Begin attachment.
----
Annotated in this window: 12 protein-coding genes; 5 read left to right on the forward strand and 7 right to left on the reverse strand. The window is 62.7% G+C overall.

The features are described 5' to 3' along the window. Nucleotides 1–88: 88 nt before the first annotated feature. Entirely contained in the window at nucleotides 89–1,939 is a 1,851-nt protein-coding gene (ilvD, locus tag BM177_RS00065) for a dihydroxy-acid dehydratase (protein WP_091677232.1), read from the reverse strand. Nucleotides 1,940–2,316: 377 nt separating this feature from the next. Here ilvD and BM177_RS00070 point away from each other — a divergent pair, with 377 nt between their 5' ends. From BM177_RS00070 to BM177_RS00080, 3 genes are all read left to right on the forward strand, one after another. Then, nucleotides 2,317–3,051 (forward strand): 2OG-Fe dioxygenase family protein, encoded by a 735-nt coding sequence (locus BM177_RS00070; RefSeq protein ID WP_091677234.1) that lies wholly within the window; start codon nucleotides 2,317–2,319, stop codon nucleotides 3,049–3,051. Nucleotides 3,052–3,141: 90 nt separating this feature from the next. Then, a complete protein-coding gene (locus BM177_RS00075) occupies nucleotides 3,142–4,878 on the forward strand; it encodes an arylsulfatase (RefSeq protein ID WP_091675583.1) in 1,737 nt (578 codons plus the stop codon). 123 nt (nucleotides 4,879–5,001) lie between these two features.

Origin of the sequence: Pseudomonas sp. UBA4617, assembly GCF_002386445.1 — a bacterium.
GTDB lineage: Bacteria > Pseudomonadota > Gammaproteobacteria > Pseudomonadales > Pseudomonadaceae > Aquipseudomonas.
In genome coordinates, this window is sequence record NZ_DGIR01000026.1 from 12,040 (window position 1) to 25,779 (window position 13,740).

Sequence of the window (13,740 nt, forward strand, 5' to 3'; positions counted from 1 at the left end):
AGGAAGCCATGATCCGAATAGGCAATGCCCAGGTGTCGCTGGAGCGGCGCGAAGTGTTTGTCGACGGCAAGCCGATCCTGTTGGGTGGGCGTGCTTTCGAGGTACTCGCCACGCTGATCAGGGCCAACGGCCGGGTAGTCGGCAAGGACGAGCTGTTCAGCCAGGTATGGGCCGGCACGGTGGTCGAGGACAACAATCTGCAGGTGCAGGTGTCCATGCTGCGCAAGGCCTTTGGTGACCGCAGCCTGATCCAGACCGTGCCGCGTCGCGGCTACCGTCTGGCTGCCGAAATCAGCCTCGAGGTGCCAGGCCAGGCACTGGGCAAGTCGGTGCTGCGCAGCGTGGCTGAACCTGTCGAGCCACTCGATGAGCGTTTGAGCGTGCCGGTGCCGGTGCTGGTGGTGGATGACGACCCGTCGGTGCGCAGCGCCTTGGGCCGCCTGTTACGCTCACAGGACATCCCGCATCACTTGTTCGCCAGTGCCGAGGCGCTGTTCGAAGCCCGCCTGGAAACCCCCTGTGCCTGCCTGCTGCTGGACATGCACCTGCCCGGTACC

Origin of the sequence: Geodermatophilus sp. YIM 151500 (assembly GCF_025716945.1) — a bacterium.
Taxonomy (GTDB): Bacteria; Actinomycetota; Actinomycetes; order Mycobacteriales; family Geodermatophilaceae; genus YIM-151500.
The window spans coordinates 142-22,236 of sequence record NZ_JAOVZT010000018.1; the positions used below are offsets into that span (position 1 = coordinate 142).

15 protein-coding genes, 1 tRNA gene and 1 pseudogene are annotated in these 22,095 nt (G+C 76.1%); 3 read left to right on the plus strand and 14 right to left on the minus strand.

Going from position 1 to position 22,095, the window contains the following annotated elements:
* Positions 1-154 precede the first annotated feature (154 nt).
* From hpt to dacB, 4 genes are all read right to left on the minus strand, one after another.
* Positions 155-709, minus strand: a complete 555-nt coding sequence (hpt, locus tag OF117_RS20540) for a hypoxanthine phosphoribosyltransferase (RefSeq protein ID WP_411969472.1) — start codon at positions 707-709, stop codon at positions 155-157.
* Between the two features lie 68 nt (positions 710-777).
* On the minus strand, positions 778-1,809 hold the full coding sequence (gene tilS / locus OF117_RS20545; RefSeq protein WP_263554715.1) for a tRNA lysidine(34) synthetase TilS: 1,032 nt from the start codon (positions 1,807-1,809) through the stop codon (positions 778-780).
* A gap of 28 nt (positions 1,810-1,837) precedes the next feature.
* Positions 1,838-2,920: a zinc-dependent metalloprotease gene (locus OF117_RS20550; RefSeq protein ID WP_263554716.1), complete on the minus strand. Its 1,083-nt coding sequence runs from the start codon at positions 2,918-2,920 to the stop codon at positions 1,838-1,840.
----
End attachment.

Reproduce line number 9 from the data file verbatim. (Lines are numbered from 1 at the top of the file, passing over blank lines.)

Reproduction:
Taxonomy (GTDB): Bacteria; Actinomycetota; Actinomycetes; order Mycobacteriales; family Geodermatophilaceae; genus YIM-151500.